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New Pavement and Solar Panels. Cattle ranchers aren’t the only Americans outside of big cities currently being courted by D.C. politicians. Earlier this month, the Biden-Harris administration launched the Building a Better America Rural Infrastructure Tour to spread the news about its plan to put billions of dollars in funding from the infrastructure bill to work in small towns around the country. The USDA is at the center of the initiative: Last week, the agency announced $800 million in what it called “climate-smart infrastructure projects” in honor of Earth Day. The list includes grants for renewable energy audits and loans for electric infrastructure, but the bulk of the funding falls into two categories.
First, the USDA is distributing grant funds to rural communities that have already been affected by extreme weather to help them replace damaged infrastructure and prepare for future climate events. That includes replacing public works and police vehicles in Georgia towns hit by Hurricane Michael, paying for ambulances and other medical equipment in Iowa communities, and funding an emergency storm siren in Minnesota. The other big chunk of money is for loans and grants for renewable energy, the vast majority of which will fund ground-mounted and rooftop solar systems on grain and livestock farms all over the country. (There are also a few big anaerobic digester projects.)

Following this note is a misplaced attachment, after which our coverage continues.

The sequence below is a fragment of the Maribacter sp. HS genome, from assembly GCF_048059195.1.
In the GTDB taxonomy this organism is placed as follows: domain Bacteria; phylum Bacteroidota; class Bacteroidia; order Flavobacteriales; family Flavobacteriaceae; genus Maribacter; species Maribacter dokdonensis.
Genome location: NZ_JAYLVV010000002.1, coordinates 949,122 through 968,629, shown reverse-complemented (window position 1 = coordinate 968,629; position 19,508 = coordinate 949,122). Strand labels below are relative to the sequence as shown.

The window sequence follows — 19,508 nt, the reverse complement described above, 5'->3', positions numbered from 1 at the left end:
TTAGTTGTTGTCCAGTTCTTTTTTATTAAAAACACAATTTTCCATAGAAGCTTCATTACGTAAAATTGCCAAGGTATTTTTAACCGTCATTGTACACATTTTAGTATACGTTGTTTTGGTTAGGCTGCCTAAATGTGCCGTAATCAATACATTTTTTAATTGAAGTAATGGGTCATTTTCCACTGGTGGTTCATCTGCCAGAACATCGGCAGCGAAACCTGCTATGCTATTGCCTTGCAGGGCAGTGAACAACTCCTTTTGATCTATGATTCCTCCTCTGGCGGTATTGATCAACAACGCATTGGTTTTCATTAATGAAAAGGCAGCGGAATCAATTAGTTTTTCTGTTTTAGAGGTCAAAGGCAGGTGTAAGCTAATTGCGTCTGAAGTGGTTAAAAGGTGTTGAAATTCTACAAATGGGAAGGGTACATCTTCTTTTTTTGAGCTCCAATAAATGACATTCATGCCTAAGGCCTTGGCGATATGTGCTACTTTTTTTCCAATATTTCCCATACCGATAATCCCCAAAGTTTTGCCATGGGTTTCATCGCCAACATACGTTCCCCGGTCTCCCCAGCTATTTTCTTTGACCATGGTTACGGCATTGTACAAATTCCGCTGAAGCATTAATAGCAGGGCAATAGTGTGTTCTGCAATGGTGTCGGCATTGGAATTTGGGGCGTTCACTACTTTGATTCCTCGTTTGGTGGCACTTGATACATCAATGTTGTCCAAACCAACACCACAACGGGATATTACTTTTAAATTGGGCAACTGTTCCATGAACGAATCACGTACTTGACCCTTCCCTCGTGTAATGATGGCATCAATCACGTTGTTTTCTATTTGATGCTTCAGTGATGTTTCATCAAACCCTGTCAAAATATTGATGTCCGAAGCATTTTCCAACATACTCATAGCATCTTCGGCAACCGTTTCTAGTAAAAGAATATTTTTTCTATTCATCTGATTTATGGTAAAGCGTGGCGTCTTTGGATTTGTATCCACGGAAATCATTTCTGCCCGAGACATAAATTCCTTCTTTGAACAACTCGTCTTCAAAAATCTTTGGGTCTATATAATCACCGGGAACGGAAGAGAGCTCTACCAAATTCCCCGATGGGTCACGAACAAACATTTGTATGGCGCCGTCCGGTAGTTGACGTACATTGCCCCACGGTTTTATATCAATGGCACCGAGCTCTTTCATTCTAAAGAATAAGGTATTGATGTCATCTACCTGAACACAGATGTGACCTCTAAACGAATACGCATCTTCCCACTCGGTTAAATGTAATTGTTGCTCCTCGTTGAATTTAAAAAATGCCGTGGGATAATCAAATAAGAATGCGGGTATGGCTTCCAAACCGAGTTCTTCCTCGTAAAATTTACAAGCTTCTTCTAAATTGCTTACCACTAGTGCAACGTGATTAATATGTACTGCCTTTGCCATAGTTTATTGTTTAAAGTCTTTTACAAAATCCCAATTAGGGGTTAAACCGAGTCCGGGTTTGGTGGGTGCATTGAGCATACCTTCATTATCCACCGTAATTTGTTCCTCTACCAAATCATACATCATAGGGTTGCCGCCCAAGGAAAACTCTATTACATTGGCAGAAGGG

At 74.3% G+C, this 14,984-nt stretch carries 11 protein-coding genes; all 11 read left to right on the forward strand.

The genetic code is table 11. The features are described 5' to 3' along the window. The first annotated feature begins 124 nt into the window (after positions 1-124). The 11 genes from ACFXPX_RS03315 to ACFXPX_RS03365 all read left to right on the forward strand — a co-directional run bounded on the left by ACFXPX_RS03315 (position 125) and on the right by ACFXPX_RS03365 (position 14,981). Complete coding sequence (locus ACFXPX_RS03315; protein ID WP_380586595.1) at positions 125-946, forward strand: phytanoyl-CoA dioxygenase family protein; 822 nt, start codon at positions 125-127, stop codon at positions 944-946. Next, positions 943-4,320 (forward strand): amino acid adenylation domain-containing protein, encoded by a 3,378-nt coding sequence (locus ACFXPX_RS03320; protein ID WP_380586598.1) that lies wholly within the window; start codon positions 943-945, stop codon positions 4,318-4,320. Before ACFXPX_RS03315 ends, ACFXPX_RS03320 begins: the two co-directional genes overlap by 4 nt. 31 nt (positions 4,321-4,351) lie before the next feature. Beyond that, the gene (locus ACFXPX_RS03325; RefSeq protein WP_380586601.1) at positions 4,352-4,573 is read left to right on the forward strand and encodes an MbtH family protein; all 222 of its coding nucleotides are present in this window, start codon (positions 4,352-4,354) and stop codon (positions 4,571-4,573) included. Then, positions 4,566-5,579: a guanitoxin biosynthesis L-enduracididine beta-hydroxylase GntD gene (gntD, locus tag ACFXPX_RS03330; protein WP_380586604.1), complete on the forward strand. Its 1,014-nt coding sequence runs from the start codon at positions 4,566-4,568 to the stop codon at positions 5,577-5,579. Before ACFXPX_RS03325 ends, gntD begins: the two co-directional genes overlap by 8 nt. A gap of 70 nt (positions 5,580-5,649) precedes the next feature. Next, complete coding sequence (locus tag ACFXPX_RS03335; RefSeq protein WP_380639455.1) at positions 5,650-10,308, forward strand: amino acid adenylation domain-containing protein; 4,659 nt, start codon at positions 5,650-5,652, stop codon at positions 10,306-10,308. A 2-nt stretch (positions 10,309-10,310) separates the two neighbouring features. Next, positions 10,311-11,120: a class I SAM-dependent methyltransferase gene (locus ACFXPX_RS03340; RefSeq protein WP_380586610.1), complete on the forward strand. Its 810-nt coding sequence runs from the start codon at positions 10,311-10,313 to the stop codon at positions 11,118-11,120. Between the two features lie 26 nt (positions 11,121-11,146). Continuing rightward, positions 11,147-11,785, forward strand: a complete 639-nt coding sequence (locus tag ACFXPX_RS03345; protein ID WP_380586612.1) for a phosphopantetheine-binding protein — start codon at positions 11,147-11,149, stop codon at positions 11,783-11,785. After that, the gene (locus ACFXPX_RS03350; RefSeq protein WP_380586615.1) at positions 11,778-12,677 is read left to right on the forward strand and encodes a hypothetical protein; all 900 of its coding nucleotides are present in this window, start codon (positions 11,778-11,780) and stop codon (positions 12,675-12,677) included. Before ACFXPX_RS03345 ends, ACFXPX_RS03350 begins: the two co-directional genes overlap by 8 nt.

On Tuesday, Agriculture Secretary Tom Vilsack continued the tour by traveling to North Carolina with Environmental Protection Agency (EPA) Administrator Michael Regan, where they highlighted $39 million in funding for six watershed infrastructure projects.
Exposing the Politics of Food. Activist shareholders have long put pressure on the companies they invest in to advance policies around issues including climate action and labor practices. Now, investors are using their voting power to get food companies, which have historically kept their contributions secret, to be more transparent about their political spending. On Tuesday, investors representing 13 percent of Coca-Cola’s share ownership voted to compel the company to disclose its global political activity and spending. The vote was spurred by new information on how Coca-Cola has used its political influence to shape public policy in Mexico, where high rates of soda consumption have contributed to a national public health crisis. “What remains in the shadows by way of global corporate political action is causing great harm, and must stop. I’d challenge Coca-Cola to prove otherwise by fully leveling with investors and the public on this front,” said Ashka Naik, research director of Corporate Accountability, in a press release. Both PepsiCo and McDonald’s face similar shareholder votes within the next several weeks.